House Democrats are eyeing a repeal of all federal subsidies for the fossil fuel industry within President Biden’s massive $3.5 trillion spending package, arguing that the move is needed to not only pay for the proposal but also combat climate change and advance “racial justice.”
More than 50 House Democrats, led by senior members of the House Oversight Committee, sent a letter to Speaker Nancy Pelosi demanding an end to all federal support for the oil and natural gas industries. The lawmakers argued that the federal subsidies only serve to benefit big corporations at the expense of average citizens, particularly people of color.
“Fossil fuel subsidies should be repealed because, instead of enhancing American energy independence or creating jobs, they simply enhance the profits of fossil fuel companies,” the lawmakers wrote.
The Democrats noted that between the federal subsidies and incentives offered by state governments, the fossil fuel industry receives about $20.5 billion annually. The money, they say, could be used to pay for the $3.5 trillion package and advance “racial justice.”
“Curbing subsidies for this industry would also advance racial justice,” the lawmakers wrote. “Black and brown communities are disproportionately affected by fossil fuel pollution.”
House Democrats are eager to advance the repeal as part of the White House’s goal to reach net-zero greenhouse gas emissions by 2050.
Republicans, meanwhile, castigate the bill for seeking to punish traditional gas and oil producers in favor of “unrealistic” and untested energy alternatives
Earlier this year, Mr. Biden announced that the U.S. would aim to cut carbon emissions by more than 50% through 2030. For the administration to come even close to reaching the goal, a massive transformation in electricity generation, transportation, agriculture and manufacturing will be needed, experts say.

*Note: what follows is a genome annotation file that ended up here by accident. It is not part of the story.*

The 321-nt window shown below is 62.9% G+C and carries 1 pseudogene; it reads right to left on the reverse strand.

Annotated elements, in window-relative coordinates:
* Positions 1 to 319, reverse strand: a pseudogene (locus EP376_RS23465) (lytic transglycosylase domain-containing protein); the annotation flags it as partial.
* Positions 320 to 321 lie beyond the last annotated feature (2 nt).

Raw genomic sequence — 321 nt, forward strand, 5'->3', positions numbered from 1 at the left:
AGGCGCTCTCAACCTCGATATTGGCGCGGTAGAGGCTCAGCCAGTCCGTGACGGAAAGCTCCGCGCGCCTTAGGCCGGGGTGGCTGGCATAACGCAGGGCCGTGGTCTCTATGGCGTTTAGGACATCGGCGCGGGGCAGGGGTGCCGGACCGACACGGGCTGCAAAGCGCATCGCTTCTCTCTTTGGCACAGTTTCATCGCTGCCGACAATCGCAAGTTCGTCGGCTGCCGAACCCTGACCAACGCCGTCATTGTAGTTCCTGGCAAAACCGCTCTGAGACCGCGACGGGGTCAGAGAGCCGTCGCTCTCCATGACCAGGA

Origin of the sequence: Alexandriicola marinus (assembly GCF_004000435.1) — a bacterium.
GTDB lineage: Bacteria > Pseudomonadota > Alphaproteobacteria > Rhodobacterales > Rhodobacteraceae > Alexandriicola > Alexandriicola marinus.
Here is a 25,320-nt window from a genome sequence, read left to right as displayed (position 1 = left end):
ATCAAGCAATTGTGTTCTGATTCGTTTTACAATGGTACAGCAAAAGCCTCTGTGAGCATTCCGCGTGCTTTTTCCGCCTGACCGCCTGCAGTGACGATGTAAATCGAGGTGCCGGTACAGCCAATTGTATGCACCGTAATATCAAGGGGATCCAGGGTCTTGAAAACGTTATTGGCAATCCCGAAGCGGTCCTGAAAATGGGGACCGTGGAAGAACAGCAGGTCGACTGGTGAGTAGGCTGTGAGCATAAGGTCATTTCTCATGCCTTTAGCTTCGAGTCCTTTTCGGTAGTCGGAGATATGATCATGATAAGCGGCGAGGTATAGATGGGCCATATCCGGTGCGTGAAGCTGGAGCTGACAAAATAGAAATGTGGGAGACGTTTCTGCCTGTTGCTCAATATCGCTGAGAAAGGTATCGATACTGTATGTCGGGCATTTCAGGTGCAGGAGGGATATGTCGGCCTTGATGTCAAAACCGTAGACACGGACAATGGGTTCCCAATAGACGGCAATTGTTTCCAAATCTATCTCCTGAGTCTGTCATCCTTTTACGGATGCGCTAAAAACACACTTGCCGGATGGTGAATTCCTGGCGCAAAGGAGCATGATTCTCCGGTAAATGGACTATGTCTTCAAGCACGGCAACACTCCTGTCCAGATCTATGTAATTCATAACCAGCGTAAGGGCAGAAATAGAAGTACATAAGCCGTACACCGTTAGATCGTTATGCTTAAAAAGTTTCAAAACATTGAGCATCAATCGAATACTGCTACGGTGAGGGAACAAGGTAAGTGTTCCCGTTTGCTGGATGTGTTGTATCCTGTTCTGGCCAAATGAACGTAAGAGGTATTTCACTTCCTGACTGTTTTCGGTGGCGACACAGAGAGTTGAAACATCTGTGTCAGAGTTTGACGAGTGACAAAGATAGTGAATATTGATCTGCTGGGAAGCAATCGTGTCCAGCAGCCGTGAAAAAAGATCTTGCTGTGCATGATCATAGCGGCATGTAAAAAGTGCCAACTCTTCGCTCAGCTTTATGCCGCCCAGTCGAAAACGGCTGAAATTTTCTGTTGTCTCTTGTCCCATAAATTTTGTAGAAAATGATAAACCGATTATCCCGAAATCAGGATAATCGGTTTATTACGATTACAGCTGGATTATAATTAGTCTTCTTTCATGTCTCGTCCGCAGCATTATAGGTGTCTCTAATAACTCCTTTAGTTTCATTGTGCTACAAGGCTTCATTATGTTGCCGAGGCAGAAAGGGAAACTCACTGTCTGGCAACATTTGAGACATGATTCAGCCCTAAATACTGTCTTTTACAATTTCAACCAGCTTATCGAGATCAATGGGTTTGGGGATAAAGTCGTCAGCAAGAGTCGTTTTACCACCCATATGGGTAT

Since broad bipartisan support is unlikely for such a radical transformation, House Democrats hope to repeal the subsidies through Mr. Biden’s $3.5 trillion spending package. Democrats plan to pass it via budget reconciliation, which allows some spending measures to avoid the Senate’s 60-vote filibuster threshold and pass with a simple majority of 51 votes.
Last week, the House voted along party lines to begin drafting the package, which forms the centerpiece of Mr. Biden’s domestic agenda.
Democrats are pitching the $3.5 trillion bill as “human infrastructure” to sell for voters. They suggest the bill complements the $1.2 trillion bipartisan infrastructure bill, which focuses on roads, bridges and airport projects.
In reality, the bigger bill amounts to a wish list of liberal priorities such as proposals for climate change, amnesty for illegal immigrants, tuition-free community college and expanded health care. It would be funded, in part, by higher taxes on the wealthy and corporations.
It is unclear if the package can pass with a provision stripping subsidies for fossil fuels.
To reach the 51-vote threshold, the bill needs the support of Sen. Joe Manchin III, a key moderate Democrat from West Virginia. Mr. Manchin is seen as unlikely to support the measure, given the economic impact that the coal and natural gas industries have in his energy-producing state.
Mr. Manchin did not return requests for comment.
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